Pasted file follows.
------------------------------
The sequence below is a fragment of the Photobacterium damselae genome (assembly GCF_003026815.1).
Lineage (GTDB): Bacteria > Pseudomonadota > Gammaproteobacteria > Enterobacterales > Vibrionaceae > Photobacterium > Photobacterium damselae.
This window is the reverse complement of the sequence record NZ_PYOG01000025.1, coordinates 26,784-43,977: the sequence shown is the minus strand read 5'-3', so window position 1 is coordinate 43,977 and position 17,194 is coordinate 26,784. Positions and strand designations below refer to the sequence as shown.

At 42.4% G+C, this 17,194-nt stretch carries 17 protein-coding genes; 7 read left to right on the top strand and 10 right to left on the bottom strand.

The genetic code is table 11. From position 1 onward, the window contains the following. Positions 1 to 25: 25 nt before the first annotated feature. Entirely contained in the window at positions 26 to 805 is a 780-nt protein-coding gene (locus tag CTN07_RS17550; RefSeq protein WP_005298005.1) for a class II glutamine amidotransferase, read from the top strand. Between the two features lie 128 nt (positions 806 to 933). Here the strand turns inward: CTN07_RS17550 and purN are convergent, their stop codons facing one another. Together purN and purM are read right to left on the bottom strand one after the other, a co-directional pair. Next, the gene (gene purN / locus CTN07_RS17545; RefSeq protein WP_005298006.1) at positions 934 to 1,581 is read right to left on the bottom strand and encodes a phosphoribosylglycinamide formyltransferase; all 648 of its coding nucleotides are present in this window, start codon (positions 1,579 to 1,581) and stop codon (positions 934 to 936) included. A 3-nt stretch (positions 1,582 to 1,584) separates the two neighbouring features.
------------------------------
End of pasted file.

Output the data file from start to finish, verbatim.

The sequence below is a fragment of the Photobacterium damselae genome (assembly GCF_003026815.1).
Lineage (GTDB): Bacteria > Pseudomonadota > Gammaproteobacteria > Enterobacterales > Vibrionaceae > Photobacterium > Photobacterium damselae.
This window is the reverse complement of the sequence record NZ_PYOG01000025.1, coordinates 26,784-43,977: the sequence shown is the minus strand read 5'-3', so window position 1 is coordinate 43,977 and position 17,194 is coordinate 26,784. Positions and strand designations below refer to the sequence as shown.

At 42.4% G+C, this 17,194-nt stretch carries 17 protein-coding genes; 7 read left to right on the top strand and 10 right to left on the bottom strand.

The genetic code is table 11. From position 1 onward, the window contains the following. Positions 1 to 25: 25 nt before the first annotated feature. Entirely contained in the window at positions 26 to 805 is a 780-nt protein-coding gene (locus tag CTN07_RS17550; RefSeq protein WP_005298005.1) for a class II glutamine amidotransferase, read from the top strand. Between the two features lie 128 nt (positions 806 to 933). Here the strand turns inward: CTN07_RS17550 and purN are convergent, their stop codons facing one another. Together purN and purM are read right to left on the bottom strand one after the other, a co-directional pair. Next, the gene (gene purN / locus CTN07_RS17545; RefSeq protein WP_005298006.1) at positions 934 to 1,581 is read right to left on the bottom strand and encodes a phosphoribosylglycinamide formyltransferase; all 648 of its coding nucleotides are present in this window, start codon (positions 1,579 to 1,581) and stop codon (positions 934 to 936) included. A 3-nt stretch (positions 1,582 to 1,584) separates the two neighbouring features.